In the past 2-3 years, social media companies have done more to regulate content on their platforms than in all other years combined, but the information environment has unquestionably gotten worse. I think there was/is a mistaken belief that “more is better” here.
Facebook’s “false information” labels actually amplified Trump’s posts:

“Facebook labeled at least 506 of...Trump’s posts in 2020 and 2021. On average, these labeled posts earned over two times more interactions per post than his overall posts.”
mediamatters.org/facebook/faceb…
“Rather than emphasize consistency, platforms have zigged and zagged their policies as the news cycle evolves.”

Inconsistencies like this fuel grievances based on perceived bias, and make it easy for social media platforms to evade accountability.
axios.com/wuhan-lab-leak…
As Axios notes,”many of the most controversial, polarizing topics that animate internet discourse exist within factual gray areas that allow wide latitude between unknowns and misinformation,” but social media platforms are trying to regulate that with policies based on binaries.
Labeling or banning content by categorizing it as true/false misses the most important content, because the most effective and convincing mis/disinformation takes a bunch of grains of truth and ties them together in a way that is misleading or unverifiable.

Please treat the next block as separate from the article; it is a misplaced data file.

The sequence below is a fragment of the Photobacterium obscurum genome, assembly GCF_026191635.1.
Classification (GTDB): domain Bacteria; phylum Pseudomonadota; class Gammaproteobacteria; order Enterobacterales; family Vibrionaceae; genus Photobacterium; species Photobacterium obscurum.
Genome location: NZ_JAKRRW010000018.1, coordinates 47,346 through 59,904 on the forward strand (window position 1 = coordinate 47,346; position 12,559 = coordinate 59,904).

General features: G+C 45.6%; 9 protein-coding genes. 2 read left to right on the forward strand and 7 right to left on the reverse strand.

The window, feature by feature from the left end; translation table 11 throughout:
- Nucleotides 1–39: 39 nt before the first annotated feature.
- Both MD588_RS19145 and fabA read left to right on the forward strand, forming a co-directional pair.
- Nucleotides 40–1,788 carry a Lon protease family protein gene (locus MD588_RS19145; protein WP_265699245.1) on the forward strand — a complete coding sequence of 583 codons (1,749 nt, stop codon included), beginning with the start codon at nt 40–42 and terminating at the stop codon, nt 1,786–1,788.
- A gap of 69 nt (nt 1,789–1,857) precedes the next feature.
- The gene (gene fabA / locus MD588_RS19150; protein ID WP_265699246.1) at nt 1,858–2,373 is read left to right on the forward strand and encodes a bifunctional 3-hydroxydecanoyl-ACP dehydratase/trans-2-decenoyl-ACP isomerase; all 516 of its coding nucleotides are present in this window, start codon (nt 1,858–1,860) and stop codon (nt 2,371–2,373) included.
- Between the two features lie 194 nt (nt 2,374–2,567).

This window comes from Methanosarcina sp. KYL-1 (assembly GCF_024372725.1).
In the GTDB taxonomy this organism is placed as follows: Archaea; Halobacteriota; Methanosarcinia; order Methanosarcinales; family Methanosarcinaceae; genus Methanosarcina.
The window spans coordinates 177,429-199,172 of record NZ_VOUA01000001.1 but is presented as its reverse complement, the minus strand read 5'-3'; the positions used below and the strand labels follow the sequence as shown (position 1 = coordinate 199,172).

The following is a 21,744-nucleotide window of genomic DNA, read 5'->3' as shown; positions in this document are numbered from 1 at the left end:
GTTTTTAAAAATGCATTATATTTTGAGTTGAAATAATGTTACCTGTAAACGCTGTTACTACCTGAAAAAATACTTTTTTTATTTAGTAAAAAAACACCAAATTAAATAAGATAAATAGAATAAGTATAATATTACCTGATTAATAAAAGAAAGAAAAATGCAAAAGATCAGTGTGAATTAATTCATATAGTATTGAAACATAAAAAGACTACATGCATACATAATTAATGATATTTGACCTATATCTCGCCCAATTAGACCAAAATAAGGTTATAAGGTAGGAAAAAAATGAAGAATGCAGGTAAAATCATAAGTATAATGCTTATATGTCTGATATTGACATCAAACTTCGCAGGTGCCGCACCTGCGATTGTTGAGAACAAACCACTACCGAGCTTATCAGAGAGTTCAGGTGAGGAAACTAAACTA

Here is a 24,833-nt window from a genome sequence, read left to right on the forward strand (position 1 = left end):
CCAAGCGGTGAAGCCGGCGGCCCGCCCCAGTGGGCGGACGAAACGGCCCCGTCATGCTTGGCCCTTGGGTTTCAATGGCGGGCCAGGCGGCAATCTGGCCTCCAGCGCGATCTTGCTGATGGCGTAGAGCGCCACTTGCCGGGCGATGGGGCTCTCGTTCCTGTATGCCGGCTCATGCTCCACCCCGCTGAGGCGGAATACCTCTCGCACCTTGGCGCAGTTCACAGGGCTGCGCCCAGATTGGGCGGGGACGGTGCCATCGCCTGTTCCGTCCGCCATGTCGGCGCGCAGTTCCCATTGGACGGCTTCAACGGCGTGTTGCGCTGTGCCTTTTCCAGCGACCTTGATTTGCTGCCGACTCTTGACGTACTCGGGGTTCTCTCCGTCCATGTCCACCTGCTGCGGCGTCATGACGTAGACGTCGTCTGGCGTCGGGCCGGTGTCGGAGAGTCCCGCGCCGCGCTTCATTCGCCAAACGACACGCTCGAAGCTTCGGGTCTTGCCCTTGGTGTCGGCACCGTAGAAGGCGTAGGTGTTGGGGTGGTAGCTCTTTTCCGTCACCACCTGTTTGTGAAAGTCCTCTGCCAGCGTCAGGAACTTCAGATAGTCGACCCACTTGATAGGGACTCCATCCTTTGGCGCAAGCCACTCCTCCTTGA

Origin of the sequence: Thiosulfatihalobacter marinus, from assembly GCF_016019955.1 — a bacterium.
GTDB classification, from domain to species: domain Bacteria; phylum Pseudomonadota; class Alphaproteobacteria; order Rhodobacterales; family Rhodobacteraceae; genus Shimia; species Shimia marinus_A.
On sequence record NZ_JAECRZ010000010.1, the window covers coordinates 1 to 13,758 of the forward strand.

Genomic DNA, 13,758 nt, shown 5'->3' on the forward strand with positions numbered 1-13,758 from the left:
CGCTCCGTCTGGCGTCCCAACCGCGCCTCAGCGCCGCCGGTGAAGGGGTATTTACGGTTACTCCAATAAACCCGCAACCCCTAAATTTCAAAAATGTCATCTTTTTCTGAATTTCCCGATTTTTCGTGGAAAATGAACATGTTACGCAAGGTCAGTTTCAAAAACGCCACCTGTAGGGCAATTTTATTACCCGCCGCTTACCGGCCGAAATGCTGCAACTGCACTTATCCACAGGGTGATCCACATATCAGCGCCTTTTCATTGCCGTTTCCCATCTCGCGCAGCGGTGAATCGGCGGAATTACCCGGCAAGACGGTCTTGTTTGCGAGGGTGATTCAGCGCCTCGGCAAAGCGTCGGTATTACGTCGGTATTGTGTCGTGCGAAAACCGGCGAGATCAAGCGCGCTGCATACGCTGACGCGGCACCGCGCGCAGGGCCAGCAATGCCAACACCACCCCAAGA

I still think we’re not paying nearly enough attention to the underlying psychosocial factors driving the spread of mis/disinformation. Consider anti-vaccine content. Much of it originates in spaces dominated by women, particularly moms. This isn’t an issue of lack of knowledge.
Often, it’s a matter of feeling unheard or discounted, and like the info from the doctor or CDC isn’t addressing their concerns. Anti-vax groups promise (false) answers to questions that doctors may not be able to answer; they’re fulfilling a psychosocial need.
Women, particularly moms, have been disproportionately harmed by the pandemic. When people lose jobs, they look elsewhere for a new sense of identity. What I’m saying is that the pandemic is going to end up fueling the growth of a new generation of anti-vaxxers.
It’s not getting better.
nytimes.com/2020/10/12/tec…
This also gets at another problem that we don’t talk about enough: the demand side of misinformation. We hear a lot about the supply side and talk a lot about how to reduce it, but the demand is actually increasing in many circles.

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More from @RVAwonk

31 May
This Oath Keepers indictment is wild. They were just waiting for Trump to invoke the Insurrection Act.

“we will also have well armed & equipped QRF1 teams on standby...in [case] the President calls us up as part of the militia to to assist him inside DC.”
storage.courtlistener.com/recap/gov.usco…
The Oath Keepers say they were helping Trump fight back against election fraud:

“It is CRITICAL that all patriots who can be in DC get to DC to stand tall in support of President Trump’s fight to defeat the enemies...who are attempting a coup, through the massive vote fraud...”